We’ve had a run of beautiful weather this spring, with abundant sunshine and a few days that were downright summery.

Driving along one warm day last week, I had my windows open because my car’s air conditioning doesn’t work. Suddenly there was a very large bee with fuzzy black and yellow stripes on its back in the passenger seat next to me. It wasn’t wearing a seat belt.

This was a big bee — what I think of as a bumble bee. I have never been stung by one, and I did not want this day to be the first time.

The bee crawled around on the seat for a while as I watched it out of the corner of my eye while continuing to drive. Then I saw it disappear in the gap between the seat and the emergency brake. I kept on driving as I wondered what would happen to it.

Next thing I knew, here it came, flying up from under the seat like a miniature helicopter, right toward me! I didn’t want to swat at it for fear of making it attack, but I was quite nervous that it would sting me in any case. I came to a stop sign, eyed the bee, made a left turn, still watching the bee, swerved just a fraction into the other lane, corrected, and — oh, thank goodness! — the bee was swept out of the car by the wind when I accelerated out of the turn. Whew!

At other times, I tend to be positively disposed toward bees of all sorts. They do good things like pollinating flowers and making honey, and I do not begrudge them their place in the ecosystem. But the thought of a close encounter with one shifted my perspective, at least momentarily.

Without making too close an analogy, it seems to me that we often undergo such shifts in perspective regarding other people, as well. If I’m minding my business and you’re minding yours, I’ll probably extend you a sort of bland goodwill. You know the sort of thing — it used to be called “manners.” You hold the door to the post office for the person behind you. If they just walk on in, you go about your business and they go about theirs. But if the person gives you a big smile and says, “What a beautiful scarf!” their kind remark might cause you to offer some change from your pocket when they come up a few cents short at the window.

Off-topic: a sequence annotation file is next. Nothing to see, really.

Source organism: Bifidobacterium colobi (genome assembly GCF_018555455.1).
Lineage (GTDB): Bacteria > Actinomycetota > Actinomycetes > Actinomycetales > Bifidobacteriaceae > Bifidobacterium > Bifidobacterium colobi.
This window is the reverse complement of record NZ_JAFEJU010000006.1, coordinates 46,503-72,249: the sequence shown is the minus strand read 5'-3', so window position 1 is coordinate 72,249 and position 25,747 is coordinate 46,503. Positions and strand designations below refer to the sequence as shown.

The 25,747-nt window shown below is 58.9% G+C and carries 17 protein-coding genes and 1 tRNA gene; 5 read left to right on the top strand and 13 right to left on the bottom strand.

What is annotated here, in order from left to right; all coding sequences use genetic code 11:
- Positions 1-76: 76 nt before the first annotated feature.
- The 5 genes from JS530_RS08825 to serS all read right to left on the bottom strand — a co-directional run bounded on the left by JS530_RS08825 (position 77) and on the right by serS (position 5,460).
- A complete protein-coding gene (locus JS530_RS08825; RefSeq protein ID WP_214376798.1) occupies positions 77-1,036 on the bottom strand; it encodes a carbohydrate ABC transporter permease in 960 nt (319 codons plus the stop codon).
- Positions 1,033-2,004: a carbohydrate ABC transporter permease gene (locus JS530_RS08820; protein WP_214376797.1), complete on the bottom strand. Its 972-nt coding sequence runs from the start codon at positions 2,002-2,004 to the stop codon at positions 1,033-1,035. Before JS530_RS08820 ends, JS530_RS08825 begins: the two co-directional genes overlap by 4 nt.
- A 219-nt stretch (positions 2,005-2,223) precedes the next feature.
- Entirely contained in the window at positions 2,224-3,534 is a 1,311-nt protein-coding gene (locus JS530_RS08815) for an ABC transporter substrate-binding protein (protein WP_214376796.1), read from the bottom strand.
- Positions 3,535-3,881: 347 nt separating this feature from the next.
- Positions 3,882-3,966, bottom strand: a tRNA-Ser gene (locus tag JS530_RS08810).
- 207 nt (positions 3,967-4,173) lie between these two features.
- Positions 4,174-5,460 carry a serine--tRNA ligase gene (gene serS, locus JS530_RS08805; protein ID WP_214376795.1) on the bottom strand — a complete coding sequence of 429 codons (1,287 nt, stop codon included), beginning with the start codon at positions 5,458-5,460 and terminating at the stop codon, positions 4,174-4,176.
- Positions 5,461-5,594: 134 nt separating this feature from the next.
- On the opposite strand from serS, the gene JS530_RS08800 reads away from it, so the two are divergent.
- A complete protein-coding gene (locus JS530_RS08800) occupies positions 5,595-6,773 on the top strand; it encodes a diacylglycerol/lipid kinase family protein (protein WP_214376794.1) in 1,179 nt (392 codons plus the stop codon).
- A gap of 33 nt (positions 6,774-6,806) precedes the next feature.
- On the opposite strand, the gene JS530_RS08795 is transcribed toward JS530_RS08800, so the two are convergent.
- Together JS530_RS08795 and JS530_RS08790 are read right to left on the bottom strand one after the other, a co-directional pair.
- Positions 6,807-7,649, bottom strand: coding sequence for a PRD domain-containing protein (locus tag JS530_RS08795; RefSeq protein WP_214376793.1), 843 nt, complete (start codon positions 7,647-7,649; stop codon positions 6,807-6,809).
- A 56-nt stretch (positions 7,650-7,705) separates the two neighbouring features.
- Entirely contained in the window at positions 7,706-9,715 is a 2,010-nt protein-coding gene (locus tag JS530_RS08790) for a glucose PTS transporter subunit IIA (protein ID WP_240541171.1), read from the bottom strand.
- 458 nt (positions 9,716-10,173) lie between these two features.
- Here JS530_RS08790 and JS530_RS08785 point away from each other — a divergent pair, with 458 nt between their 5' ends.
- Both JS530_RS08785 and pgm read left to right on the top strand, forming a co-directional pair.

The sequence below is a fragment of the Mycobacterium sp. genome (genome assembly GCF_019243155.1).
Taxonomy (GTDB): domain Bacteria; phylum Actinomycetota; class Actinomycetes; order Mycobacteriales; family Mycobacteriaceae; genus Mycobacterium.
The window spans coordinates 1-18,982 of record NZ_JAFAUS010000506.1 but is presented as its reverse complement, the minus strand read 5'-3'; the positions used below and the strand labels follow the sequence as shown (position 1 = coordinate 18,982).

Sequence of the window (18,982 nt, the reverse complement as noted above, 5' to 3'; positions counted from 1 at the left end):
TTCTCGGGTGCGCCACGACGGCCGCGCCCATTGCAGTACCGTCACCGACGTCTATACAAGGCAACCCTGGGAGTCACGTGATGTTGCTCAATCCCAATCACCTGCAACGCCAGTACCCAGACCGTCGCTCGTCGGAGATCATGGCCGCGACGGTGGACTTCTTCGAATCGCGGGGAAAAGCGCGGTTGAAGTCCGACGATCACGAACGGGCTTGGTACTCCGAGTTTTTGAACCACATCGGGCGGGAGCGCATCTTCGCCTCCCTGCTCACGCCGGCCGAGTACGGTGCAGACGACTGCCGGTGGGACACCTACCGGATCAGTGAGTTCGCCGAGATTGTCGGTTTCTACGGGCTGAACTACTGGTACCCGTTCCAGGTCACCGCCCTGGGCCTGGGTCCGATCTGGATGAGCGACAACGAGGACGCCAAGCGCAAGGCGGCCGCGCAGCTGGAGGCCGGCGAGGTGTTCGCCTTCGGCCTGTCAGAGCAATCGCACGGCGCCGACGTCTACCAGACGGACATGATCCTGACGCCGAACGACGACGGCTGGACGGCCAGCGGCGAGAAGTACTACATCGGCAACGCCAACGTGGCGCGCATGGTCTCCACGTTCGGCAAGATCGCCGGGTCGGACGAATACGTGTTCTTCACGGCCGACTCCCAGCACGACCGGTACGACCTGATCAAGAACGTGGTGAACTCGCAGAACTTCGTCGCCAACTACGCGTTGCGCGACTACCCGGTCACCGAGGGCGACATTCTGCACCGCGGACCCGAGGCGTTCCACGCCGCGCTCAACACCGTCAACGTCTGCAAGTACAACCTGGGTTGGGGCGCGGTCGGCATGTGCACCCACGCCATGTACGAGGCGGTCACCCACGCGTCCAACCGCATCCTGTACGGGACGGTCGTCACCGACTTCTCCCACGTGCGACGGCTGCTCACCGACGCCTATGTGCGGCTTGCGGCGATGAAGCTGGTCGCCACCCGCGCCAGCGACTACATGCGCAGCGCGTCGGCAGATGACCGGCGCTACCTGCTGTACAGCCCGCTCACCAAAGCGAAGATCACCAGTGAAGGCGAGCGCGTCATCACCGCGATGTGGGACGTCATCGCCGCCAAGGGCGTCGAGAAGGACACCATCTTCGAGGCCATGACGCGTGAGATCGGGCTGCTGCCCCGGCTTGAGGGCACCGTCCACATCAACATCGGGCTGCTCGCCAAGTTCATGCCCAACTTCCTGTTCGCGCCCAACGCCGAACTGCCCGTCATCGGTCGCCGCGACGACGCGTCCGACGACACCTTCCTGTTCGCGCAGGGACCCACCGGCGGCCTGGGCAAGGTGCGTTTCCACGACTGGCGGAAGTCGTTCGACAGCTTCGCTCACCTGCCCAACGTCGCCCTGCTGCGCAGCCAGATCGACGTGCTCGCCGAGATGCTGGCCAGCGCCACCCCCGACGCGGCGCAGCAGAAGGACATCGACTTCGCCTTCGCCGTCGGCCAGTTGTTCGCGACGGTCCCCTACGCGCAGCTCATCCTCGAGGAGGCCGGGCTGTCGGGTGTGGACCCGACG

Conversely, if the person for whom you hold the door bumps into you on their way inside or says, “You still wearing a mask? Haven’t you heard the pandemic is over?” you probably won’t be inspired to go out of your way help them pay for their stamps.

Now it could be that the rude person bumped you accidentally or made the remark about your mask because their loved one is sick with COVID and they’re afraid. We say “actions speak louder than words,” but unfortunately, they don’t always speak clearly. We all take our negative feelings out on others at times, but those others mostly cannot tell what is going on beneath the surface. Are we having the day or week from hell, or are we just mean? People who don’t know us … don’t know.

What if, on the way out of the post office, the person who sneered at your mask came up to you and said, “I’m sorry about what I said earlier. My aunt’s in the hospital with COVID even though she got all the shots and wore her mask everywhere. It just seems so unfair!”

Would that change your perspective?

Sarah E. Reynolds is a former editor of The Republican Journal. She has lived in the Midcoast for about 20 years.